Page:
Sound can be creatively used to complement a drill, but it should definitelybe able to be turned off, either by the program or by a mechanical control.This is especially necessary if the program will be used in a lab or classroomsetting.
In the case of both graphics and sound effects, caution should be exercised:it seems that the more outrageous or "glitzy" the effect may appearthe first time, the faster their sheen can wear off, and the more obnoxiousthey may become in the long run. When the special effects steal attentionaway from the material, they become counterproductive. Of course, today'sstudents have generally been so spoiled by the high quality of special videoeffects in movies and TV that there is little a simple computer drill cando to overwhelm them.


One of the more intelligent things that computers can now handle wellis the comparison of one word with another. In "computerese" aword or phrase is considered a string of characters (even the space betweentwo words is a character). Because the computer can treat a word as a groupof distinct letters, it can compare a student's answer to the correct answereither letter by letter or in measured subgroups of letters (like stemsand endings).

It is also quite simple for a program to include several different alternativecorrect answers for a single item in a drill. The larger the number of alternativesand the more carefully the program compares answers, the more time it isgoing take the computer to correct the answer. This process--and the timeit takes--is only further compounded when the string includes several wordsor a full sentence.

It is one of the great challenges of programming to allow as much complexityin answer correction as possible and still get it done in a reasonable amountof time--which usually means about one second!

And with that I will conclude my brief overview of elements specific todrill-and-practice software. There are far too many such programs to discussthem individually. Once again I refer you to the Survey of Latin InstructionalSoftware for the Microcomputer for a detailed listing and description ofprograms (available from the ACL's Teaching Materials & Resource Center).


I will, however, mention one new program here which was just added tothe Merit Audio Visual catalog. Latin Conjugation Master offers multiple-choiceand fill-in-the-blank drilling of basic verb forms in the context of fullsentences. Menu selection is done by conjugation and voice; active voiceforms are split into two groups of tenses: past and non-past. Simple text-onlygraphics are well arranged, with correct answers actually sliding into theirappropriate blank space in the sentence. A sentence translation is presentedafter the item is completed. A passing score of 70% or better initiatesan interesting display of kaleidoscopic animation on the screen.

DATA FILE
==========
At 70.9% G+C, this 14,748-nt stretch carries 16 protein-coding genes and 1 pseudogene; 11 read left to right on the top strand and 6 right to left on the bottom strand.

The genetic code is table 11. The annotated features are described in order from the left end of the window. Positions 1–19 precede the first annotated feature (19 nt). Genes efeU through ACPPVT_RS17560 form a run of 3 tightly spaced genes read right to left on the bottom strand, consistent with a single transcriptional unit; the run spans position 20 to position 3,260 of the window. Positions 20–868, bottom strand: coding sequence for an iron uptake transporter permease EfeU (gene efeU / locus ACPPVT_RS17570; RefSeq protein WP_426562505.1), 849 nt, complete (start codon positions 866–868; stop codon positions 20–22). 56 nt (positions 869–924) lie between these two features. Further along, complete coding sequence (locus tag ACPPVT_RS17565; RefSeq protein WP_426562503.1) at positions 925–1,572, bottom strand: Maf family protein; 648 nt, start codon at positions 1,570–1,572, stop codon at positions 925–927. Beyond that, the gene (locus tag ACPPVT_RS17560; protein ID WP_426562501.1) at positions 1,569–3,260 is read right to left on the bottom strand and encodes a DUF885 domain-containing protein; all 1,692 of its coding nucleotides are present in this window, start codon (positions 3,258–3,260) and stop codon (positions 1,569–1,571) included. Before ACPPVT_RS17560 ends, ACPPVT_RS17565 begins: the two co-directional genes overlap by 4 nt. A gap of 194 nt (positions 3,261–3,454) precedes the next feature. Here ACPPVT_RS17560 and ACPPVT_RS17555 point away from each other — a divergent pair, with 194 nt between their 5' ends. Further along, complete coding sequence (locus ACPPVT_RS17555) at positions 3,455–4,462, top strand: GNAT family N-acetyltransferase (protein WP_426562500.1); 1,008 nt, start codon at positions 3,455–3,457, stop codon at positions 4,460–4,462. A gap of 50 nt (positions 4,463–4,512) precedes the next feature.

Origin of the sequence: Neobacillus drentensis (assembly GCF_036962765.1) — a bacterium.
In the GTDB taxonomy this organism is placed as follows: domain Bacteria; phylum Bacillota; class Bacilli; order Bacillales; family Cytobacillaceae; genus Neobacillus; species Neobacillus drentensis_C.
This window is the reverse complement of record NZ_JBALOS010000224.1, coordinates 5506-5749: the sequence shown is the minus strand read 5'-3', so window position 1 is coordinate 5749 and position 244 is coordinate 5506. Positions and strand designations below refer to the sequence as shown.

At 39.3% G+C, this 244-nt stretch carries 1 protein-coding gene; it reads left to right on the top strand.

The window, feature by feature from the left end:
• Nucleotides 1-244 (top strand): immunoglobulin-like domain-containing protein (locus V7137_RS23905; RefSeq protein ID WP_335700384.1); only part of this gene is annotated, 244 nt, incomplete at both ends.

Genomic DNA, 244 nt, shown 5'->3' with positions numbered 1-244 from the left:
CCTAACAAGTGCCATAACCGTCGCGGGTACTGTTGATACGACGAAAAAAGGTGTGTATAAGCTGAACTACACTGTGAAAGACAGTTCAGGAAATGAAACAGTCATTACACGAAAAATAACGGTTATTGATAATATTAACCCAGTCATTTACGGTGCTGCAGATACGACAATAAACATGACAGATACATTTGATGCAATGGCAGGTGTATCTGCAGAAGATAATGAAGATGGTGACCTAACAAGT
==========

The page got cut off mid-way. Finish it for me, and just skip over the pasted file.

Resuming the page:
The program records the name of the user and the date and provides a checklistof all possible drill choices, with those already "passed" somarked. There are two different sets of ten items for each of the twelvepossible drills (six on each of two disks).

A Teacher's Disk allows: editing of all material with the ability to usemacrons, printing out of drill material and student records (up to 42 studentsper disk).
Latin Conjugation Master runs on Apple II series and compatible microcomputers.The program package includes two Drill Disks (A & B), a Teacher's Disk,and an 8-page manual; the cost is $134.95, with a site license availablefor $600. For more information, contact: Merit Audio Visual, P.O. Box 392-C,New York, NY 10024.


The Elementary Latin Program at the University of Michigan will soonhave available online coursepacks, worksheets, and exercises for ElementaryLatin students. They will be provided by means of a File Transfer Protocol(FTP) Server, which can be accessed through InterNet and BitNet on mostuniversity campuses. For more information on FTP access, contact your computingcenter or Rebecca Novelli ( To get a login ID and password,contact Glenn Knudsvig (, 2012 Angell Hall/Classics,Univ. of Michigan, Ann Arbor, MI 48109.


Plans are in the making for a special conference aimed at working towarda Standard International Format for Computerized Classical Lexica. "TheElectronic Scholiast" conference will emphasize working sessions ratherthan the reading of papers and will bring together scholars actively involvedin developing computerized dictionaries of Greek and Latin and related programming,such as automated lemmatizers, parsers, translation aids, and intelligenttutors. For more information, contact: Daniel McCaffrey, Classics Dept.,Randolph-Macon College, Ashland, VA 23005.